During elementary school, running wasn't one of my preferred pastimes. In fact, I dreaded physical education. I was a husky kid, so my trepidation probably derived from the anxiety I felt jiggling around the field while my classmates lapped me. At that point in my life, a 20-minute-mile was cause for celebration.
Fast forward a decade.
I was 21 years old, in better shape and obsessed with long-distance running. In the ten years following junior high, I discovered treadmills and slimmed my waist to 30 inches and my mile to 7 minutes. I wasn't a triathlete by any means, but I could run for a long time. I lived in Arizona and, in case you didn't know, the desert is — toasty. Despite the 100-degree summers, I spent most of my free time running outdoors. I wasn't sure how far I could run, but I felt confident in my sprinting skills.
In January of 2010 a friend, who I had a tiny crush on, asked me to run a marathon with him. It was my chance to impress him, so after quickly dismissing the implications of running 26 miles without training, I agreed.
Two weeks later, I found myself at a marathon. I felt like my body was shutting down. With every step my blistered feet took, my thighs screamed with fatigue. My crush, who planned on qualifying for Boston, deserted me at the watering hole around mile 14. Still, I lethargically crawled closer to the finish line.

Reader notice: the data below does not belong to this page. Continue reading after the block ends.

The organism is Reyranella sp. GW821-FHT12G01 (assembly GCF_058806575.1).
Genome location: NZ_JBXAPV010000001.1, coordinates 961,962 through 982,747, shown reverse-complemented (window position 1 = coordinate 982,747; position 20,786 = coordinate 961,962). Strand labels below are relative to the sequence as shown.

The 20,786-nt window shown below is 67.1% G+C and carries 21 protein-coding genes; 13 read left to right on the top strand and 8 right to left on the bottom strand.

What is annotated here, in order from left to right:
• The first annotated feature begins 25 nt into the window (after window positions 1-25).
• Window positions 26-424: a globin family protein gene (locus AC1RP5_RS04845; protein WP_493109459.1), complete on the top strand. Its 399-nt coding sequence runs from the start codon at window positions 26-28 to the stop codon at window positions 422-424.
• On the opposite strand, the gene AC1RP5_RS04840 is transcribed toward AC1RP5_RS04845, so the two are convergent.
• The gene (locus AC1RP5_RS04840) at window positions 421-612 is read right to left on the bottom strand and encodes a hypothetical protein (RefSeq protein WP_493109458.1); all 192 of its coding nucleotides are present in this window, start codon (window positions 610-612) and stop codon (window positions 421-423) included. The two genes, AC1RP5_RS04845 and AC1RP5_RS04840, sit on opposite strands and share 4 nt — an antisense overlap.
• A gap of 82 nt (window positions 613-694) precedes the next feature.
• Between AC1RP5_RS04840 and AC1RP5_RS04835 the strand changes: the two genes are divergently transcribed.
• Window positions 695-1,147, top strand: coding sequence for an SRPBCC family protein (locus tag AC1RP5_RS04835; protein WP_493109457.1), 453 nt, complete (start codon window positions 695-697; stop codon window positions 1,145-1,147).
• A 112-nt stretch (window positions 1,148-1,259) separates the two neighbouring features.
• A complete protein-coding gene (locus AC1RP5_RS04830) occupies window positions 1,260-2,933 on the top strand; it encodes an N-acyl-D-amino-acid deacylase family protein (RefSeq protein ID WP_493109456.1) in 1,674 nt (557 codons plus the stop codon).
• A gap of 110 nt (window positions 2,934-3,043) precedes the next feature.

Although my motive for marathoning ditched me miles back, I found inspiration in my body's capabilities. I was about to complete a marathon with no standardized training and only mind for support. Despite failing to win the affection of my crush or qualify for Boston, I finished the marathon. It took me four hours and 21 agonizing minutes to run 26.2 miles, and I averaged 9.74 miles per hour. Not too shabby for a once heavyset kid who loathed physical activity.
As I crossed the finish line, I won something far greater than the adoration of another person. I gained unwavering confidence that shaped my attitude for the better. Even when faced with seemingly unbearable obstacles, I know that with a little perseverance and a few pit stops, anything is possible.